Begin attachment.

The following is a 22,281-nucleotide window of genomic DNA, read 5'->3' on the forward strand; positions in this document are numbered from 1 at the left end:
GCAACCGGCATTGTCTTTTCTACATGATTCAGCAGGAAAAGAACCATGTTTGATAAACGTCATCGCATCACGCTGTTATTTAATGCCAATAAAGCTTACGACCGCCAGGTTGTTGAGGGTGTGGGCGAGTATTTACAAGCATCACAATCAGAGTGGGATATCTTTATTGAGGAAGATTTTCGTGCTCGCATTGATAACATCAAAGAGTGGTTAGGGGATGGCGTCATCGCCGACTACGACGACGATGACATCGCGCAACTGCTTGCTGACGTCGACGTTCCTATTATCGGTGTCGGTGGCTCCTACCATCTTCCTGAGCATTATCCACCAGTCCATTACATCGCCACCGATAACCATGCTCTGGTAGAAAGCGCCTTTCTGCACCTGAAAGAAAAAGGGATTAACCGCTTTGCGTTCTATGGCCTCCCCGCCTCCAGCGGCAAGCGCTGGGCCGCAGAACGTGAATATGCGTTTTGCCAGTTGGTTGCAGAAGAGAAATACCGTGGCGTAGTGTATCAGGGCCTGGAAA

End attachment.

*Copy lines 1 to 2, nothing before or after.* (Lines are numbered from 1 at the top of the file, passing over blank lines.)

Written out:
The following is a 22,281-nucleotide window of genomic DNA, read 5'->3' on the forward strand; positions in this document are numbered from 1 at the left end:
GCAACCGGCATTGTCTTTTCTACATGATTCAGCAGGAAAAGAACCATGTTTGATAAACGTCATCGCATCACGCTGTTATTTAATGCCAATAAAGCTTACGACCGCCAGGTTGTTGAGGGTGTGGGCGAGTATTTACAAGCATCACAATCAGAGTGGGATATCTTTATTGAGGAAGATTTTCGTGCTCGCATTGATAACATCAAAGAGTGGTTAGGGGATGGCGTCATCGCCGACTACGACGACGATGACATCGCGCAACTGCTTGCTGACGTCGACGTTCCTATTATCGGTGTCGGTGGCTCCTACCATCTTCCTGAGCATTATCCACCAGTCCATTACATCGCCACCGATAACCATGCTCTGGTAGAAAGCGCCTTTCTGCACCTGAAAGAAAAAGGGATTAACCGCTTTGCGTTCTATGGCCTCCCCGCCTCCAGCGGCAAGCGCTGGGCCGCAGAACGTGAATATGCGTTTTGCCAGTTGGTTGCAGAAGAGAAATACCGTGGCGTAGTGTATCAGGGCCTGGAAA